This tartan was designed in 2000 by Ronnie Hek, a fashion and gift design company run by an English husband and wife team living in the Scottish Borders. They specialise in designing tartan accessories and clan crest jewellery. They design new tartans to order and place them on the official new Register.

This tartan caused quite some controversy when it was first registered as number 2647 with the old Scottish Tartan Society. Some members of the society objected to any tartan being designed for the lgbt community. Some heated discussion went on after the Scottish media heard about the fuss, and it ended with the Scottish Tartan Society claiming Ronnie Hek tricked them into registering the tartan.

Finally, the third tartan (below) dates from shortly after the Ronnie Hek one. The Scottish Register of Tartan says the following is its registration notes: “The success of the Rainbow [tartan], Scottish Tartan Society 2647, demanded that a tartan was created that was more functional for kilt wear 2000”. Just how one design is more “functional for kilt wear” than another is not explained.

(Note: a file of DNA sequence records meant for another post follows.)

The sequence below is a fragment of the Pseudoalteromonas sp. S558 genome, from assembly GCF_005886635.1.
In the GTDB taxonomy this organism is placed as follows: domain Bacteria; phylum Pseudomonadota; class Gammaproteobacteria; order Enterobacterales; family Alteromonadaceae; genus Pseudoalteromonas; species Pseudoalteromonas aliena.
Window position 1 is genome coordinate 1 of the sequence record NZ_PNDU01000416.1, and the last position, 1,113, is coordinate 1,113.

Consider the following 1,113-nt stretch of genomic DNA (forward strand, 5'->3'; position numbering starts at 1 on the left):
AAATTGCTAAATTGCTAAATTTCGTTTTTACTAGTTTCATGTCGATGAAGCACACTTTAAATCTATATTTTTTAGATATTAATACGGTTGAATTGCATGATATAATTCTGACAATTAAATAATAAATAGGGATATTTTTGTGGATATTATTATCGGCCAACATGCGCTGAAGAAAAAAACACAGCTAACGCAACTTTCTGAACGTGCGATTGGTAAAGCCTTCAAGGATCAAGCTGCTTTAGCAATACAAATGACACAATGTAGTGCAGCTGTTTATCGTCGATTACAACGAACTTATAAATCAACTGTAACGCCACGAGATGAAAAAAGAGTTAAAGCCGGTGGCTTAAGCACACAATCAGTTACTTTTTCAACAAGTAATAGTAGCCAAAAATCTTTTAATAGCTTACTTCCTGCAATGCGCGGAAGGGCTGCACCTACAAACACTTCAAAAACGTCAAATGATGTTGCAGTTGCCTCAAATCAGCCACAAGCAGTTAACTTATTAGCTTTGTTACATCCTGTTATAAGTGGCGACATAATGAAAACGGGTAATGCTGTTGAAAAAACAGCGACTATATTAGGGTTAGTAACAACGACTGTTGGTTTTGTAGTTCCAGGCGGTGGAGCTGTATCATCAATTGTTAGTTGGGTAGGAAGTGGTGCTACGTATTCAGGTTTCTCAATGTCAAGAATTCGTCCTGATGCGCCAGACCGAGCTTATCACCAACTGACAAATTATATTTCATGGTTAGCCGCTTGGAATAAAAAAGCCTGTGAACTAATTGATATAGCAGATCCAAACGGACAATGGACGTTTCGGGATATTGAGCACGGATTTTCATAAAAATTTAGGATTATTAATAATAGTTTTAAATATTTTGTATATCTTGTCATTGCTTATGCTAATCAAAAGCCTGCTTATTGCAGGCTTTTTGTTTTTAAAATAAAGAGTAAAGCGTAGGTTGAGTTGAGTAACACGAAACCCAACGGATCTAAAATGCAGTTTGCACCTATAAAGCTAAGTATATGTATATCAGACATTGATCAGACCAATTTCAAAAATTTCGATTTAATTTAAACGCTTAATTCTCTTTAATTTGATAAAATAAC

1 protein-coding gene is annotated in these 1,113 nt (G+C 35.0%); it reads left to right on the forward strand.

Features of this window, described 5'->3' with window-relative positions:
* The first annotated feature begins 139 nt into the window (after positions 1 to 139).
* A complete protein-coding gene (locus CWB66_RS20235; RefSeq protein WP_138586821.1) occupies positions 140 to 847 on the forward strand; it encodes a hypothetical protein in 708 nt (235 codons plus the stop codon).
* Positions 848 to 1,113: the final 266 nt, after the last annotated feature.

So there you have it, three tartans to wear on this National Tartan Day.


  1. Having worn kilts since I was a boy I finally managed to get a kilt made just last month in the Pride of LGBT tartan which is now registered and I love. Its been well admired in the community here and as I wear kilts all the time now its my 'go to' kilt for any occasions or nights out or indeed general wear. I think its a great idea for kilt wearers and feel even more at home in it than my many other kilts. I used to envy the girls wearing their pleated skirts at school in the 50's and 60's with navy blue and bottle green knickers under them so now its my turn!!

  2. Thank you for sharing this insightful article. It was really thought-provoking and helped me gain a deeper understanding of the topic.